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Back in 1896, the state of Utah passed a law to set a maximum number of hours a laborer could work in smelters and ore reduction works. The precedents for this case were mixed: the "Slaughterhouse Cases" of 1873 had ruled that a state has the power to police businesses, particularly on behalf of the health and well-being of its residents; however, recent writings favoring Lassiez-Faire Constitutionalism particularly by judges Thomas Cooley and Christopher Tiedeman were reinterpreting the 14th Amendment to provide much less power to state police power in business.

The abridged ruling favored the state of Utah's power to police business practices. The most fascinating point, in my opinion, is highlighted in bold:

Mr. Justice Brown...delivered the opinion of the court.

The validity of the statute in question is,...challenged upon the ground of an alleged violation of the Fourteenth Amendment to the Constitution of the United States, in that it abridges the privileges or immunities of citizens of the United States; deprives both the employer and the laborer of his propery without due process of law, and denies to them the equal protection of the laws.

...it is safe to say that a state law which undertakes to deprive any class of persons of the general power to acquire property would also be obnoxious to the same provision. Indeed, we may go a step further, and say that, as property can only be legally acquired as between living persons by contract, a general prohibition against entering the contracts with respect to property, or having as their object the acquisition of property, would be equally invalid...

We think the act in question may be sustained as a valid exercise of the police power of the State. The enactment does not profess to limit the hours of all workmen, but merely those who are employed in underground mines, or in the smelting, reduction or refining of ores or metals. These employments, when too long pursued, the legislature has judged to be detrimental to the health of the employees, and, so long as there are reasonable grounds for believing that this is so, its decision upon this subject can not be reviewed by the Federal courts.

While the general experience of mankind may justify us in believing that men may engage in ordinary employments more than eight hours per day without injury to their health, it does not follow that labor for the same length of time is innocuous when carried on beneath the surface of the earth, where the operative is deprived of fresh air and sunlight, and is frequently subjected to foul atmosphere and a very high temperature, or to the influence of noxious gases, generated by the processes of refining or smelting.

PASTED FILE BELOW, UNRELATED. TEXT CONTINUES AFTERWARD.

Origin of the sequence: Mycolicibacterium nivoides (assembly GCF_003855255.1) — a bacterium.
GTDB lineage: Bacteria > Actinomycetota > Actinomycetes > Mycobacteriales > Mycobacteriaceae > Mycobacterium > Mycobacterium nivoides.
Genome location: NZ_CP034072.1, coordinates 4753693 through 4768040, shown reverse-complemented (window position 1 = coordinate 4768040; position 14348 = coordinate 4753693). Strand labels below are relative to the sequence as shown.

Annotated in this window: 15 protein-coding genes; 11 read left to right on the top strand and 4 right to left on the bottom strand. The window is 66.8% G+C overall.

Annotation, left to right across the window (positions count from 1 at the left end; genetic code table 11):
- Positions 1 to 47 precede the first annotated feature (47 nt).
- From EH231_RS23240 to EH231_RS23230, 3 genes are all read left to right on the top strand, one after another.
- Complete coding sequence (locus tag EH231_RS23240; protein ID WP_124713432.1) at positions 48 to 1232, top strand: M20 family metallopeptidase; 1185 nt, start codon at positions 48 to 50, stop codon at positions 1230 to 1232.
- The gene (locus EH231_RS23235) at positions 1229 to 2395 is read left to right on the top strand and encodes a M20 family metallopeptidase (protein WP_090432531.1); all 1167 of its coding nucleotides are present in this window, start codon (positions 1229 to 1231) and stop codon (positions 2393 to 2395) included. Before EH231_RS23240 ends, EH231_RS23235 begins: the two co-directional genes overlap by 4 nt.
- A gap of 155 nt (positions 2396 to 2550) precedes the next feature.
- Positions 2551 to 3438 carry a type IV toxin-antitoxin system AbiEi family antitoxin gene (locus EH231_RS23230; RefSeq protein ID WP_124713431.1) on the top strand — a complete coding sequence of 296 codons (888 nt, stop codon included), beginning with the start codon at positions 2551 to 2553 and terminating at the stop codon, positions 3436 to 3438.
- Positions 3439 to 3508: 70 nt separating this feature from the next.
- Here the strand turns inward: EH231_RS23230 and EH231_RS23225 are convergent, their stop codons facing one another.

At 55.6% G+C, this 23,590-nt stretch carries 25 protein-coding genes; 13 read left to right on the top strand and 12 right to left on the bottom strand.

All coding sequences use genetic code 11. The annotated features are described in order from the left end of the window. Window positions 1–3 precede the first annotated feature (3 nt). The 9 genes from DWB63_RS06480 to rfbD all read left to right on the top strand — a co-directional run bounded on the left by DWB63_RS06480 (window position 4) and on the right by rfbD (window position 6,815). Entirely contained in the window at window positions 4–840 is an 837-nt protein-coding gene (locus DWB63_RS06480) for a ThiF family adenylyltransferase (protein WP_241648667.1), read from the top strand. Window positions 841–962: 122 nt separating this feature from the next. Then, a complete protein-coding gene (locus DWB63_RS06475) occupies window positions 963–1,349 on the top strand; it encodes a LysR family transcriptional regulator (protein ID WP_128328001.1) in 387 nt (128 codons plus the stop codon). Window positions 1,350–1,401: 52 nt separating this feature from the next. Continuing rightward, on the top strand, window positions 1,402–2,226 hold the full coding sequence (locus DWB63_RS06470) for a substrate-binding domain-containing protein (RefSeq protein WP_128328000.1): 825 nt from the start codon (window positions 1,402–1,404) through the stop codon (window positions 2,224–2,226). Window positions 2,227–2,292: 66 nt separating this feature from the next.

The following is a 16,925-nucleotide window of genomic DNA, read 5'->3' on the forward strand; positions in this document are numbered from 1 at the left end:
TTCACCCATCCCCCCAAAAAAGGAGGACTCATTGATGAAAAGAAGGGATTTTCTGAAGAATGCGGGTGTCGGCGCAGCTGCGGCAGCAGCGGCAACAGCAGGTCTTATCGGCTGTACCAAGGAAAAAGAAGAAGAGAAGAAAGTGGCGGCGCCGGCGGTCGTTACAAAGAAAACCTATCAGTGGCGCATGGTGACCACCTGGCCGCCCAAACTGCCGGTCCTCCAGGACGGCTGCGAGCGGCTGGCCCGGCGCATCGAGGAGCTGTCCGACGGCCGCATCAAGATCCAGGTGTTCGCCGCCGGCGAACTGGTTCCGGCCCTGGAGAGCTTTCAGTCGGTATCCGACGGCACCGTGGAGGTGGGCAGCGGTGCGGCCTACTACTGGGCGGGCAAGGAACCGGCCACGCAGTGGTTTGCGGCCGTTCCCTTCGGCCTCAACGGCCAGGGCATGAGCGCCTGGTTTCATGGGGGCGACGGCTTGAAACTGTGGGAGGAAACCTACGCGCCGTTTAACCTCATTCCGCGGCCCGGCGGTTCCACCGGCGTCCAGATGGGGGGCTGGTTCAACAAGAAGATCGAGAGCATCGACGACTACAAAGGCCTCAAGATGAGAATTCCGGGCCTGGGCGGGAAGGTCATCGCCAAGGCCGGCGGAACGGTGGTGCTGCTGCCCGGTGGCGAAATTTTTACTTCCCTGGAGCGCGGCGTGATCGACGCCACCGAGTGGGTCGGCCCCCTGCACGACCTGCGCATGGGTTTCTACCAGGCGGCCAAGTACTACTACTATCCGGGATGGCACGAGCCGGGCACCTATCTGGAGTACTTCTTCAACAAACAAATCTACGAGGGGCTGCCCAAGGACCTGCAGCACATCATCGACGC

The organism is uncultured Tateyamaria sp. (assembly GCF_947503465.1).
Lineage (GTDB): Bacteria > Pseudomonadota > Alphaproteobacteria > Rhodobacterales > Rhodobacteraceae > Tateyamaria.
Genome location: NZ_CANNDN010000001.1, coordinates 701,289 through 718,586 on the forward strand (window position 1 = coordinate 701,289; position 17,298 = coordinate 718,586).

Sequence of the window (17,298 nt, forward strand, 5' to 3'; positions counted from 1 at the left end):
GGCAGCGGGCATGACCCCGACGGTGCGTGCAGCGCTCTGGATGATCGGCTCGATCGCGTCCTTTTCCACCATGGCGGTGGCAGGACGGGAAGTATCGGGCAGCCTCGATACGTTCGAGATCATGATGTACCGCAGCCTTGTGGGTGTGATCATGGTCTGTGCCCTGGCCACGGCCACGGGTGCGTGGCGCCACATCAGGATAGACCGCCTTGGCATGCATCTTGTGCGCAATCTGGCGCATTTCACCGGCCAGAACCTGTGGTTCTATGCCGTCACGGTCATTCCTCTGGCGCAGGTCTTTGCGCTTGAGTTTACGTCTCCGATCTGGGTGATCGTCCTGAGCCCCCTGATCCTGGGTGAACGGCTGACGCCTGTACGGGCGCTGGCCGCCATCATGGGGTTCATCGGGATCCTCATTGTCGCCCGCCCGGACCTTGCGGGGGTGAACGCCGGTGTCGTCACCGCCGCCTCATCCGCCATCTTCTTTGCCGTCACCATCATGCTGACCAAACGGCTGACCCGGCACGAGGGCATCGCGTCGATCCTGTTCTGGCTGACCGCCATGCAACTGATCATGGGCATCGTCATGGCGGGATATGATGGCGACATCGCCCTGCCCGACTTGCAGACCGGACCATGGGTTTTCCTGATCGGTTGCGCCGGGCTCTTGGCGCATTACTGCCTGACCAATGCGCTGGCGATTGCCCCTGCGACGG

The legislature has also recognized the fact, which the experience of legislators in many States has corroborated, that the proprietors of these establishments and their operatives do not stand upon an equality, and that their interests are, to a certain extent, conflicting. The former naturally desire to obtain as much labor as possible from their employees, while the latter are often induced by the fear of discharge to conform to regulations which their judgment, fairly exercised, would pronounce to be detrimental to their health and strength. In other words, the proprietors lay down the rules and the laborers are practically constrained to obey them. In such cases self-interest is often an unsafe guide, and the legislature may properly interpose its authority.

It may not be improper to suggest in this connection that although the prosecution in this case was against the employer of labor, who apparently under the statute is the only one liable, his defence is not so much that his right to contract has been infringed upon, but that the act works a peculiar hardship to his employees, whose right to labor as long as they please is alleged to be thereby violated. The argument would certainly come with better grace and greater cogency from the latter class. But the fact that both parties are of full age and competent to contract does not necessarily deprive the State of the power to interfere where the parties do not stand upon an equality, or where the public health demands that one party to the contract shall be protected against himself. "The State still retains an interest in his welfare, however reckless he may be. The whole is no greater than the sum of all the parts, and when the individual health, safety, and welfare are sacrificed or neglected, the State must suffer."

We are of the opinion that the act in question was a valid exercise of the police power of the State, and the judgments of the Supreme court of Utah are, therefore,...

The implications of this case are entangled in a whole mess of laws giving and taking power away from state and federal government relating to business practices in the late 1800s and early 1900s.

"Holden v. Hardy." The U.S. Constitution and Nation. ed. Waldrep, Christopher et al. Forbes: USA. 1998. pp 361-362.

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